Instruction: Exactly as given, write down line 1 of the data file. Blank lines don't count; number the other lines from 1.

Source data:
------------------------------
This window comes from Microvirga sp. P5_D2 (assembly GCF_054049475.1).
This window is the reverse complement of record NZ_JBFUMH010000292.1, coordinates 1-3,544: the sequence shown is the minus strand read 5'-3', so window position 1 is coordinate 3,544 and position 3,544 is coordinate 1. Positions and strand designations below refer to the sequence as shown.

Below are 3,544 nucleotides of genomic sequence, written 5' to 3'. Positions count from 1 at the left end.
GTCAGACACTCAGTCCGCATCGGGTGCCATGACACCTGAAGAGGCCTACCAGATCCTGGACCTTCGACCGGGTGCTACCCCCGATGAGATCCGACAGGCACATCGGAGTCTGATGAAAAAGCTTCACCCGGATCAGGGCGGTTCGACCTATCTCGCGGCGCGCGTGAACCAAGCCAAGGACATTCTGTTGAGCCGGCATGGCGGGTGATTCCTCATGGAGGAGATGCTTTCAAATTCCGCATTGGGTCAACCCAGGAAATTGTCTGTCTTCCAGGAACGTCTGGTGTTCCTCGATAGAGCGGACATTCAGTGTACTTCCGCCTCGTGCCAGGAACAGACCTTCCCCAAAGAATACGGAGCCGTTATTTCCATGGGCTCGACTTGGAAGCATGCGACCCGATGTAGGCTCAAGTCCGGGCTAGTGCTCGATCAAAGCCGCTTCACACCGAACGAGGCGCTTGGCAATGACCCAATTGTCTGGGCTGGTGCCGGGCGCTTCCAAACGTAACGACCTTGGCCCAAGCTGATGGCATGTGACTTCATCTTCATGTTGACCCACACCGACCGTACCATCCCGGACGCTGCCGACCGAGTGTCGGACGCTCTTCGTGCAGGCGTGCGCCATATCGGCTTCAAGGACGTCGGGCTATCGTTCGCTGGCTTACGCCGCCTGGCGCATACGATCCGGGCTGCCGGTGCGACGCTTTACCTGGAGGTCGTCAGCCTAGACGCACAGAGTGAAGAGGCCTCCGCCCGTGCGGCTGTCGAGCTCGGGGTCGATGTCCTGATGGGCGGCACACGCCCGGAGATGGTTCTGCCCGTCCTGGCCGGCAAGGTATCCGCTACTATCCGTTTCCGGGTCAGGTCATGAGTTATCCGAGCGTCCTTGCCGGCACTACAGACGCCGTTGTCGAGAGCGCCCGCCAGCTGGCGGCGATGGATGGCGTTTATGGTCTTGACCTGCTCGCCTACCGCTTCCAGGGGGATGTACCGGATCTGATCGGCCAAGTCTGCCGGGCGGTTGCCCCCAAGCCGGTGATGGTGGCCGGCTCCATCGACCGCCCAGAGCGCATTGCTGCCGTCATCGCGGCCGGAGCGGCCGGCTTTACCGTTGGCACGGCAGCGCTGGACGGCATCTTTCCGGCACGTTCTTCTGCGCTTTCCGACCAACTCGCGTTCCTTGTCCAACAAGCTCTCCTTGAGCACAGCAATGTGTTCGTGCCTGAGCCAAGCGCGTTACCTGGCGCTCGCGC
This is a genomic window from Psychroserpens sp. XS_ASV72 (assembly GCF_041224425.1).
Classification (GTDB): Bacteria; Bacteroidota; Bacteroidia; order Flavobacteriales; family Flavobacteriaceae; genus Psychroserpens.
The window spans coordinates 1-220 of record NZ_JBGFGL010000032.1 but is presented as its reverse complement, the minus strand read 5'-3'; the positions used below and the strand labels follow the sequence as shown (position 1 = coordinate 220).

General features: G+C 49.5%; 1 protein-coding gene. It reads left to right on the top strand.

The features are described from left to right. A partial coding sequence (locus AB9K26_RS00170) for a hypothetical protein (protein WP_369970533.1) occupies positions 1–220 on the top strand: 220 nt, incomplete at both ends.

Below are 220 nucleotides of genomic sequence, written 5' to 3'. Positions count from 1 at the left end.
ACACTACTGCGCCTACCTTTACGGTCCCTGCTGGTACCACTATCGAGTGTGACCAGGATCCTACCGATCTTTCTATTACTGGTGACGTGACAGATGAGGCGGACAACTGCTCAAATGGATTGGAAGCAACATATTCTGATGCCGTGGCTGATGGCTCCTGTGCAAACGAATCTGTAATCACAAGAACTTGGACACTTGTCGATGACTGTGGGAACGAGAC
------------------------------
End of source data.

This window comes from Microvirga sp. P5_D2 (assembly GCF_054049475.1).